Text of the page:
THE BOUFFON:

the ecstasy of Mocking
Where do Bouffons come from?
What is their relationship with Clown and comic theater?
What is their dramatic potentials?
What is the duality between tragedy and bouffons?

These are the themes explored by Giovanni Fusetti during this lecture demonstration.
The word Bouffons come from a latin verb: buffare, to puff, to fill the cheeks
with air. When we blow our cheeks, and take a funny look: it seems to be a
very old practice of humans. To deform themselves, to swell in order to
provoke laughter.
In fact, bouffons are direct descendants of the satyrs of ancient greek Satyric
Drama
The actual word Bouffons comes from French bouffon and has entered the
English theatrical language through the work of Jacques Lecoq.
The essence of Bouffon is mocking: the mocking figure is a specific role,
existing in all human societies. The bouffons represents elements of his or her
society in an amplified, distorted, exagerated way, therefore provoking
laughter or outrage.
Bouffons don’t have opinions, and don’t protect any side from their mocking.
Their purpose is to have fun mocking humans and therefore they use
everything they find. This is their power: they see and play with everything.
Satire never touches individual or private themes, but always big collective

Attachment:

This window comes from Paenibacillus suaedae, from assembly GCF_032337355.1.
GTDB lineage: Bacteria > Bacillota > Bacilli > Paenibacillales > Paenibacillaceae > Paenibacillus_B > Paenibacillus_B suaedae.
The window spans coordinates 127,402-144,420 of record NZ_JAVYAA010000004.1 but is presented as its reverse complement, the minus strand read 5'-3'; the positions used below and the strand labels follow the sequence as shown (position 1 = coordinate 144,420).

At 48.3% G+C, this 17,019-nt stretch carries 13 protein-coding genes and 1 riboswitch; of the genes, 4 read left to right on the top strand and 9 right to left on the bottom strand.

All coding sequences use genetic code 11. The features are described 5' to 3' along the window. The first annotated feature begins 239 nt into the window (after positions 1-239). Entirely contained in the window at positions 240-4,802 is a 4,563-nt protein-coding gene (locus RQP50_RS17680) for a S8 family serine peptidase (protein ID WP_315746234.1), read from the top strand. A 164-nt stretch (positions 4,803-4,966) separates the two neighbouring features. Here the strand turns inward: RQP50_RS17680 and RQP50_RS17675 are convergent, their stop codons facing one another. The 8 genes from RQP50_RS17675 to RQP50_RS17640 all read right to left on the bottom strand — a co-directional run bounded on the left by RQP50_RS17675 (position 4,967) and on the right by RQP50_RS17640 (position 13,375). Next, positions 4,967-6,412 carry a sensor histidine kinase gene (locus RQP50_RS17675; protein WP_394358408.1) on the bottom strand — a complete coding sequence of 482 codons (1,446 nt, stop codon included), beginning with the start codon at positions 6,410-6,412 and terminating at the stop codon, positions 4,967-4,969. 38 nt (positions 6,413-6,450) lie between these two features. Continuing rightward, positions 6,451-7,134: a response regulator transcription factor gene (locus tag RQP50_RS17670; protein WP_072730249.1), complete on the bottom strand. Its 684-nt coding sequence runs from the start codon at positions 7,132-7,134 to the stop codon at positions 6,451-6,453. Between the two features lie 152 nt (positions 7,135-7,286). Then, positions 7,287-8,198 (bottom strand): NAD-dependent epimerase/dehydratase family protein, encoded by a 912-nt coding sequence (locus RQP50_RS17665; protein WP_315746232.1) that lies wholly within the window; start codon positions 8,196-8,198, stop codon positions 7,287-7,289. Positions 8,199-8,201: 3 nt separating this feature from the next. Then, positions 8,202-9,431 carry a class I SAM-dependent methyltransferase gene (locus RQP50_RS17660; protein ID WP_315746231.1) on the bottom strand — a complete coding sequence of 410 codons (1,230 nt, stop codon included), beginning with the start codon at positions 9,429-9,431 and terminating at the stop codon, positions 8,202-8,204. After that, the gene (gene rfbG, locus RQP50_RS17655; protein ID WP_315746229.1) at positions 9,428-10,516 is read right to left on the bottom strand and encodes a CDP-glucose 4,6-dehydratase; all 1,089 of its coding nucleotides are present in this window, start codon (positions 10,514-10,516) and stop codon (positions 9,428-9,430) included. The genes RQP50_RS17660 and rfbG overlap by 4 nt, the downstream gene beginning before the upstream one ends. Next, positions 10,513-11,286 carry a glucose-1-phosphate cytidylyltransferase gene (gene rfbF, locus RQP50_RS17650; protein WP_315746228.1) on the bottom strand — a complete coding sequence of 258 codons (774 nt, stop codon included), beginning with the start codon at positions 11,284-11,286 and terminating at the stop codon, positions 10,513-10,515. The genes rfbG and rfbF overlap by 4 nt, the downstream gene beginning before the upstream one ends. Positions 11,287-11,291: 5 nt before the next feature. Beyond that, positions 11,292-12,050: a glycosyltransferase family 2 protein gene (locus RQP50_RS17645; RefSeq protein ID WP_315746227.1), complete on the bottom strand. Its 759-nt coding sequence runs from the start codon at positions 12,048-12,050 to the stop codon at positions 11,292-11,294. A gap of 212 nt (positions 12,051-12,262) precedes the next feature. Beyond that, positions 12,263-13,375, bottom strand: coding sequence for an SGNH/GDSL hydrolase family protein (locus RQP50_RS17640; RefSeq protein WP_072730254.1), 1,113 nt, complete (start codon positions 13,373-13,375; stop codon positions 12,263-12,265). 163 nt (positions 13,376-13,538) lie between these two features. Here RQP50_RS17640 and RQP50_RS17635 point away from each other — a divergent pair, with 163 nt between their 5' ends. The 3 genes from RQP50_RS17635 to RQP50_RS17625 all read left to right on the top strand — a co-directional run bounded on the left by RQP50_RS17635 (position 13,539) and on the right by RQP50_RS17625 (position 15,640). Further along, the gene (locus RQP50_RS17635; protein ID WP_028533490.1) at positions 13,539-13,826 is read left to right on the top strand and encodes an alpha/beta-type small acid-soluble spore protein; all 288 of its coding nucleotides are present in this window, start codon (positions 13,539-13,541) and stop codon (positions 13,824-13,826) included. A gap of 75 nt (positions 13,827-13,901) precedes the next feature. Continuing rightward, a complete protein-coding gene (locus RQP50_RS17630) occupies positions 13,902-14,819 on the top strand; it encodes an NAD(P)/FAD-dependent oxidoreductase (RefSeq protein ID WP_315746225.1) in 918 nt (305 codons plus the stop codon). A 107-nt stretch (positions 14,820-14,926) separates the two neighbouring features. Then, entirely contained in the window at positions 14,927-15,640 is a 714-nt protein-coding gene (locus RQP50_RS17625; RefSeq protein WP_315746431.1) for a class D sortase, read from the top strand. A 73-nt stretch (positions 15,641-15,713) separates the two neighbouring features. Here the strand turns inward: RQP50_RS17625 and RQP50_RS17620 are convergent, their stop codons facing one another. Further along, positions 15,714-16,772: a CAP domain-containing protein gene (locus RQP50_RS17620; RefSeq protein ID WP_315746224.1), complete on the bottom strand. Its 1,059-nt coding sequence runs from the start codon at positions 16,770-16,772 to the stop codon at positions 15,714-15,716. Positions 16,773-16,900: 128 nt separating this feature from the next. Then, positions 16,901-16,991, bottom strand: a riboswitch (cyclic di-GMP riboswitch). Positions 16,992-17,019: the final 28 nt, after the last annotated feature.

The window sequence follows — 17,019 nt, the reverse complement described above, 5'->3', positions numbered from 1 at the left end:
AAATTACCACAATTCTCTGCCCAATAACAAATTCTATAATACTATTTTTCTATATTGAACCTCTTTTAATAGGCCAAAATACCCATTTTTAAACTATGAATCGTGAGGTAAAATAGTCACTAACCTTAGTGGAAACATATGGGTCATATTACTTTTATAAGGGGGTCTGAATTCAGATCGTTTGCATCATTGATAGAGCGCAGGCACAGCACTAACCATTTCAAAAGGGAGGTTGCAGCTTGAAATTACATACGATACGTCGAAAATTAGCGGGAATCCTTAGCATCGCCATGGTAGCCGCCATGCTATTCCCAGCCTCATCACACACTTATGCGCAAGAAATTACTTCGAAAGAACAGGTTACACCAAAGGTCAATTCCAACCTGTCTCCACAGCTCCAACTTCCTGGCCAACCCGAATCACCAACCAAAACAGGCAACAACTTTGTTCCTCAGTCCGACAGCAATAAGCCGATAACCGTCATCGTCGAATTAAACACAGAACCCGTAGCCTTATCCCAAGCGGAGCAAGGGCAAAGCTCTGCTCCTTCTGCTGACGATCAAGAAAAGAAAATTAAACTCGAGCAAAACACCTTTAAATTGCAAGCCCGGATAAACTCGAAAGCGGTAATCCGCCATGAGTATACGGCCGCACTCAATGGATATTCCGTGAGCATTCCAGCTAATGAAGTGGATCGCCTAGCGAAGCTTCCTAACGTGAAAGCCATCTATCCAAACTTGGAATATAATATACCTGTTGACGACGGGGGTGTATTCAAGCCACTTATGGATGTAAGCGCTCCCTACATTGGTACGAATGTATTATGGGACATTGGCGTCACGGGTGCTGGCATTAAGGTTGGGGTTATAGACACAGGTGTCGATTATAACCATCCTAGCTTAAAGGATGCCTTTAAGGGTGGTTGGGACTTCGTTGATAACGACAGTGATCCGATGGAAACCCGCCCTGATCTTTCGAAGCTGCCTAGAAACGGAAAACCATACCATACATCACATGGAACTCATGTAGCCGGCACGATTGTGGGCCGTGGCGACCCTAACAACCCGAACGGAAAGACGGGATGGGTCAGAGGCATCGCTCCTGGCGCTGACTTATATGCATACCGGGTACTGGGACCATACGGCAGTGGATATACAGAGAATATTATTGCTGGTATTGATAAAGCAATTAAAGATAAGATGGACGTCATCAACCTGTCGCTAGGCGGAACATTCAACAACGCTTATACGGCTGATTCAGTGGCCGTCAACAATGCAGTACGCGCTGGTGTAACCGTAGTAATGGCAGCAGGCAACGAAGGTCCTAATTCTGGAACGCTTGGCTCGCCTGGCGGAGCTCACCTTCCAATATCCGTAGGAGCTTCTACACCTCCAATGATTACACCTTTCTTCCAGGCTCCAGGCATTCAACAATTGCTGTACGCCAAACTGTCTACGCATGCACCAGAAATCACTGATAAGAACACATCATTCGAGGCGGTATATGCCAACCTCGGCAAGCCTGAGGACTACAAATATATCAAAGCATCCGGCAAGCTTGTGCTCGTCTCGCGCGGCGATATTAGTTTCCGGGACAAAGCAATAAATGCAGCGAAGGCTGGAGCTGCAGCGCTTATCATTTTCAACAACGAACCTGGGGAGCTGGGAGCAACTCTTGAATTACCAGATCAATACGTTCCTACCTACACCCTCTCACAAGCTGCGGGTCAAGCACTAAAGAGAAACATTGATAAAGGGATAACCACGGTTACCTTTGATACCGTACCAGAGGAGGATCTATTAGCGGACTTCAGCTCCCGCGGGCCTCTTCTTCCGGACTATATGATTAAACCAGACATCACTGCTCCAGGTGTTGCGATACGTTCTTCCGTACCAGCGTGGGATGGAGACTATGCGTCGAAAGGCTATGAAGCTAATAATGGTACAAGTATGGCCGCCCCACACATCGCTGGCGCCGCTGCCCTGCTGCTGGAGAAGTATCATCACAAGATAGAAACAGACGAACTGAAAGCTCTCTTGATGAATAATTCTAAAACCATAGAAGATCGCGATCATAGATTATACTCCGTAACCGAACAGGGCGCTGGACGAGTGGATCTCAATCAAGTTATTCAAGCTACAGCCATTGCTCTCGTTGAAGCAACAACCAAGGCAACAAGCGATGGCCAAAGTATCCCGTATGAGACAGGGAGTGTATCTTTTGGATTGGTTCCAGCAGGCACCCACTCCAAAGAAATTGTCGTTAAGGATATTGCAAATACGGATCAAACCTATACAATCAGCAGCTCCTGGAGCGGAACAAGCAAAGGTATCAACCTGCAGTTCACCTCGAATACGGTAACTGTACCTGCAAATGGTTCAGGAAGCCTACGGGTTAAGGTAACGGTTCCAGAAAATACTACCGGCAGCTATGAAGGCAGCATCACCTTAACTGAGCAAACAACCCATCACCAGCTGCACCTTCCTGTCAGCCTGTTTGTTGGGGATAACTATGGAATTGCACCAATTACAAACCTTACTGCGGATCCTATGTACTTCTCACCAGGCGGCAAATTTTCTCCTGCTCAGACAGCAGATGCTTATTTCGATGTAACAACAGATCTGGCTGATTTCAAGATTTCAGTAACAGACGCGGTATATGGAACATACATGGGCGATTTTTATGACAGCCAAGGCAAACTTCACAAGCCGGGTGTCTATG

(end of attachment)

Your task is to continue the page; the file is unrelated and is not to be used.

movements: themes that involve the very essence of society in its social
complexity. Politics, religion, economy, power, money and finances, morality,
war and the army, science, gender and race, ecology, family, education and
school….institutions…etc.
Usually everybody in the audience gets scrambled by a bouffon piece, which
can be often a bit difficult and or even unbearable. It’s not the Bouffons who
are unbearable but the truth that they reveal about humanity, what is hidden,
what lies underneath, on the other side
(grotesque comes from greek cryptos
= hidden).
As a theatre style is often very provoking , because of its very nature of
bringing hidden things to the surface and unmasking the collective games
that lie behind events. This often includes the fact that the role of oppressor
and victim are always intertwined.

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